Thomas J. Irwin, Speaker of the B.C. Legislature
By Miriam Green Ellis
One’s past has a queer way of backing up on a person. An hour or two after I had been one in the mob that crammed into the galleries to see the opening of the British Columbia Social Credit legislature, someone offered to introduce me to the new speaker. Of course, I would be glad to meet the speaker, who although new to the job had just gone through his part with no stumbles. Before the introduction could be made, Speaker Irwin took a step forward to say he had known Mrs. Ellis many years ago when she covered the stockyard news at Edmonton.
It all came back to me, and he has not changed much over the years. A.W. Burrell, who had been accountant at the Yards then and later manager, started reminiscing about the big cattle feeding project that was operating beside the Edmonton Stock Yards back in 1924, the finished cattle being shipped to Britain. They handled around 50,000 cattle each season with some 5,000 in the feedlots at all times. Burrell, now living in Nanaimo, had come down to the B.C. opening at Victoria because he and Irwin had attended the same school at Glasgow.
The Live Stock Producers of Canada Ltd. was a syndicate formed to try out the business of buying and feeding cattle where there was a surplus of both cattle and feed. The syndicate formed in 1924 included H.P. Kennedy, Toronto owner of the stockyards; Thos. J. Irwin, Glasgow, father of Thos. J., now speaker of the B.C. legislature; Wm. Marshall, Cheltenham, England; John Poels, Antwerp, Belgium; Walter Dunlap, Lancaster, Penn., and Henry Weiller, St. Paul, Minn., a weighty list of names. They bought cattle on the open market, bought feed from the farmers round about, and shipped the cattle to Britain as they were ready. Some of these cattle were good enough to win at the British Beef Show. Usually the cattle went into the Edmonton feedlot as two-year-olds and were shipped after 180 days on feed. It was big business for four years, when they came into competition with another firm headed by Sir Walter Runciman, who bought his cattle in the Argentine, just getting a head start in the sugar beet business and wanted a market for the pulp. They put up abattoirs and landed the beef at Smithfield at less than the cattle were worth in Canada. The Canadian business flopped.
Born at Dunbarton, Thos.J. Irwin came to Canada in 1905 at the age of 16. His father had wanted to put him into the dead meat trade in Glasgow, but Tom wanted to be a farmer or at least learn the slaughter house business from the bottom up. The father had been in the butcher business and built up a large wholesale meat business in Scotland. He was meat controller for Britain in the first war. He never came to this country although all the rest of his family were here, including eight brothers and sisters and their father and mother.
After working on farms in Ontario and a short detour into the lumber camps young Thomas went West. His grandmother was living south of Broadview, Saskatchewan and he worked on farms around there for a time.
About this time his father persuaded him to go back to Scotland and run a large farm he had bought near Glasgow at Craigendmuir. They set up a big piggery carrying some 250 sows and crossed them with Yorkshire, Tamworth and Berkshire boars. There were some 2,500 to 3,000 hogs on the place all the time which went to market as they were ready. But presently father and son disagreed violently over methods of control of hog cholera which was rampant at the time and Tom set out for Canada again, taking up a homestead east of Edmonton.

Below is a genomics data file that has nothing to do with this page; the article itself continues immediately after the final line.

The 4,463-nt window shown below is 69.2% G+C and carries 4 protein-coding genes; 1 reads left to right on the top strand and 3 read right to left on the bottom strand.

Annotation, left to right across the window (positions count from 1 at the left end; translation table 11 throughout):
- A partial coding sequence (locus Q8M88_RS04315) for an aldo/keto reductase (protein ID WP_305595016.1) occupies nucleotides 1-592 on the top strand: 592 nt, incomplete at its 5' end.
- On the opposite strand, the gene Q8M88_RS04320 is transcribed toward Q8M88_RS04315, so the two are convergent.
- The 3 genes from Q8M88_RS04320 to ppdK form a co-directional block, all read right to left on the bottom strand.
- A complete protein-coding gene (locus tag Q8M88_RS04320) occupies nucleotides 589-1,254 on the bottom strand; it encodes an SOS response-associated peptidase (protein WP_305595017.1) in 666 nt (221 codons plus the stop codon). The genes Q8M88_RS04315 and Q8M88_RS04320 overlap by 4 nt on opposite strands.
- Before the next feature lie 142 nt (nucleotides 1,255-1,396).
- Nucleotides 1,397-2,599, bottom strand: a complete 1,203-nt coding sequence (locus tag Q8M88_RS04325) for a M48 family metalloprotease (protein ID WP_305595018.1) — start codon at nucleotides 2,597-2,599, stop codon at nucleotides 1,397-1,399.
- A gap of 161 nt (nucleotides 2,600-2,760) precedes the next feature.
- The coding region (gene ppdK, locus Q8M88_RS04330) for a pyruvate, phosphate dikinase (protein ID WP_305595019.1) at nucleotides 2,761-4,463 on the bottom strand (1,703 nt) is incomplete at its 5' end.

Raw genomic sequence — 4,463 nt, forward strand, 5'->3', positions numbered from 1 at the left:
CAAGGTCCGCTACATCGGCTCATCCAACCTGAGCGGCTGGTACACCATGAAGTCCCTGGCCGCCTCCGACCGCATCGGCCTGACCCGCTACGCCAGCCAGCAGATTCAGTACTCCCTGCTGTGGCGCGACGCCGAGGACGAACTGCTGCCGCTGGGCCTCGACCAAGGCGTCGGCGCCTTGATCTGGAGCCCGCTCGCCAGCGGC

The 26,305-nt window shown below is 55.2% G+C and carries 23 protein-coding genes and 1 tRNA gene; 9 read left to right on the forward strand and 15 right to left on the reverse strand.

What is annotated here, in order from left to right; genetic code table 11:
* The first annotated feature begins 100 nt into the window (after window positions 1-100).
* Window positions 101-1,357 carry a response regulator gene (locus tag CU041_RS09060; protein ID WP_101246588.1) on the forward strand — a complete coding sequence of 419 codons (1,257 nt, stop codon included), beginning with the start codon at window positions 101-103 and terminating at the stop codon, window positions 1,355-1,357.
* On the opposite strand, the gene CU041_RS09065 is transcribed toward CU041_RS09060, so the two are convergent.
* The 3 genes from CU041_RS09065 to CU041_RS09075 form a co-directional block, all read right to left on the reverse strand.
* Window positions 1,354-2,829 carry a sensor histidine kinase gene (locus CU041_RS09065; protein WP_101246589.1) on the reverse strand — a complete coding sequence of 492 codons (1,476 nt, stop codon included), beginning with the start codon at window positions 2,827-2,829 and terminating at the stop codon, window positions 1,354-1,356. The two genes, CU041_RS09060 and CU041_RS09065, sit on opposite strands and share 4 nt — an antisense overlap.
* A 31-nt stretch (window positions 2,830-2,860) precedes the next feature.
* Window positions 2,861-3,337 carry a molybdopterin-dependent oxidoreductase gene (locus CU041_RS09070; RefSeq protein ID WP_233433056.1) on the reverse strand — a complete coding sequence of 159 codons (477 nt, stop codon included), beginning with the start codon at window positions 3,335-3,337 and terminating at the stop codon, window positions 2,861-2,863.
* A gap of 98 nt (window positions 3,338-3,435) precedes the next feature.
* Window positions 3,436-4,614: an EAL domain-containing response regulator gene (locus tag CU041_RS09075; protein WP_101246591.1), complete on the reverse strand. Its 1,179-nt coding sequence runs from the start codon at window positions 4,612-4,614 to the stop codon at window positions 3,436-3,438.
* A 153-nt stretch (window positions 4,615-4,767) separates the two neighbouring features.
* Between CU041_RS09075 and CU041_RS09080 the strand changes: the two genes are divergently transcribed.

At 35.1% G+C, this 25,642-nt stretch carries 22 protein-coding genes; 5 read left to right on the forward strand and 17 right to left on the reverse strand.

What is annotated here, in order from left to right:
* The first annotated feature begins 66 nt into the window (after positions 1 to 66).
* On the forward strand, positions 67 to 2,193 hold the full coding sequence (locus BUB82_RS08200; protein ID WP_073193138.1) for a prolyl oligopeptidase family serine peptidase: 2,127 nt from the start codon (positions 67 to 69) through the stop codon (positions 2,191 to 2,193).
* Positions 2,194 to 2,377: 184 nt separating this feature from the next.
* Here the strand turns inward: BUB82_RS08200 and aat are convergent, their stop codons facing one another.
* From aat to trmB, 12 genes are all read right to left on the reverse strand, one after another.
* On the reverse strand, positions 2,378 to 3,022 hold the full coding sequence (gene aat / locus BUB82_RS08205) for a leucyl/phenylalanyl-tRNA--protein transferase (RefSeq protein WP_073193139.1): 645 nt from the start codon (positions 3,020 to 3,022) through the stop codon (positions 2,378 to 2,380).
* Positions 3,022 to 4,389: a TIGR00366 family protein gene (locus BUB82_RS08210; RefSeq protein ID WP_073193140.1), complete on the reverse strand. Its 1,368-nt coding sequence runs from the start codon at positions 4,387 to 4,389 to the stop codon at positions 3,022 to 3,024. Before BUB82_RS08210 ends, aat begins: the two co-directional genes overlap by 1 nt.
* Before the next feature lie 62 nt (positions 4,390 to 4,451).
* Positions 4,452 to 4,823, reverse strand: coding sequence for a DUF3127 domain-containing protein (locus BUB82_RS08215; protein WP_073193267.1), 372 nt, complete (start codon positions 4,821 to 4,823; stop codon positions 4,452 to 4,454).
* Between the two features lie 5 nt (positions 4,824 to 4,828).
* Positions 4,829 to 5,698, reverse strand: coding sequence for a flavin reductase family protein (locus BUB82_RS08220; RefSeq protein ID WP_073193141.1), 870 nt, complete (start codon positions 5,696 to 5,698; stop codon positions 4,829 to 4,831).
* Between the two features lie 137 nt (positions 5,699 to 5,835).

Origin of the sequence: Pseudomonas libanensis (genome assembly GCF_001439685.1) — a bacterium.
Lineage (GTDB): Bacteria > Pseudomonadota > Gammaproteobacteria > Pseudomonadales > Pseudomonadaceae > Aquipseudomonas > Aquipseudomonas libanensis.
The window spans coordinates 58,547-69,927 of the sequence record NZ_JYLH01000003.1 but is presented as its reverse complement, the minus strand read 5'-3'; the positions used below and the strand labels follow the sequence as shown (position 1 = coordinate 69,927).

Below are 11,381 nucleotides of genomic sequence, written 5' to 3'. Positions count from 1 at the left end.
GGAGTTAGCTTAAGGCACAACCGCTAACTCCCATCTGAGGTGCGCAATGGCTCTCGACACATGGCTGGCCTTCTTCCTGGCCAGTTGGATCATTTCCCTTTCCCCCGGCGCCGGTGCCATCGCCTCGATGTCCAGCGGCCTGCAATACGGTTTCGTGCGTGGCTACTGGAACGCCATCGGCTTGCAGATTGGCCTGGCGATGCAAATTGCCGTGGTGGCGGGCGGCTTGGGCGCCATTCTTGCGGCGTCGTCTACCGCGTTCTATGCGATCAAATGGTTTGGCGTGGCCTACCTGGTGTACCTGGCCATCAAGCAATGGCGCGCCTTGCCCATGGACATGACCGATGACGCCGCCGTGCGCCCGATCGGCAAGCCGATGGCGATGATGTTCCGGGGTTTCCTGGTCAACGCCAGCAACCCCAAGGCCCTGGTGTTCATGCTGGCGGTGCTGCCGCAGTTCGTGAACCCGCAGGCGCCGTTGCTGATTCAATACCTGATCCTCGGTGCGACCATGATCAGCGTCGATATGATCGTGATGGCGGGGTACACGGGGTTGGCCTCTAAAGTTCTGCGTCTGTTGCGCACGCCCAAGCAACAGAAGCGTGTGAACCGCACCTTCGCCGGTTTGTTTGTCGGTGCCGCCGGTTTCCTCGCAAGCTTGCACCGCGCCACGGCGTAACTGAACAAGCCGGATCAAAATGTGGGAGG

But he was not due to stay put for any length of time. The war came and he joined up in 1915, was seriously gassed at Vimy Ridge and discharged at Edmonton in 1918. He still wanted to go farming but the Soldiers’ Settlement Board did not consider him a good risk and indeed for many years afterwards he was in and out of hospital intermittently with the old war disability.
His next assignment was to open and operate a hog ranch for J. Skelly of the P. Burns Co. From there to the Stock Yards at Edmonton for a couple of years, then on the road for the United Grain Growers preaching a gospel of Co-operative shipping. By 1928, he was with the Westbank Co-operative Live Stock Producers with headquarters in Trochu, Alberta, but again his health broke and he was sent to the West Coast.
In 1938, after one of these bad spells, he went back to the Old Country and while there, war broke out and he could not come home so spent the war years as manager of an engineering supply firm.
He came back to Canada in 1946 and for a time helped his son-in-law to set up a business in Toronto importing British machinery.
About this time, his wife took a hand and decided that they had had enough moving around, that it was time to retire. They chose to settle down in White Rock, British Columbia and apparently it was the right choice for he has entirely recovered his health and has been active there in municipal organizations, in legion activities and in Social Credit, all honourary activities.
He tells with some pride that he has the most heavily populated “one member” constituency in British Columbia with 45,800 population, all rural. This includes the municipalities of Richmond, Delta, Surrey and Langley.
The new speaker had never been a member of the legislature, nor a candidate, so he had considerable homework to learn the protocol connected with that office. It was no easier since most of this legislature consisted of new members too.
‘Our History’ is curated by former Canadian Cattlemen editor, Gren Winslow.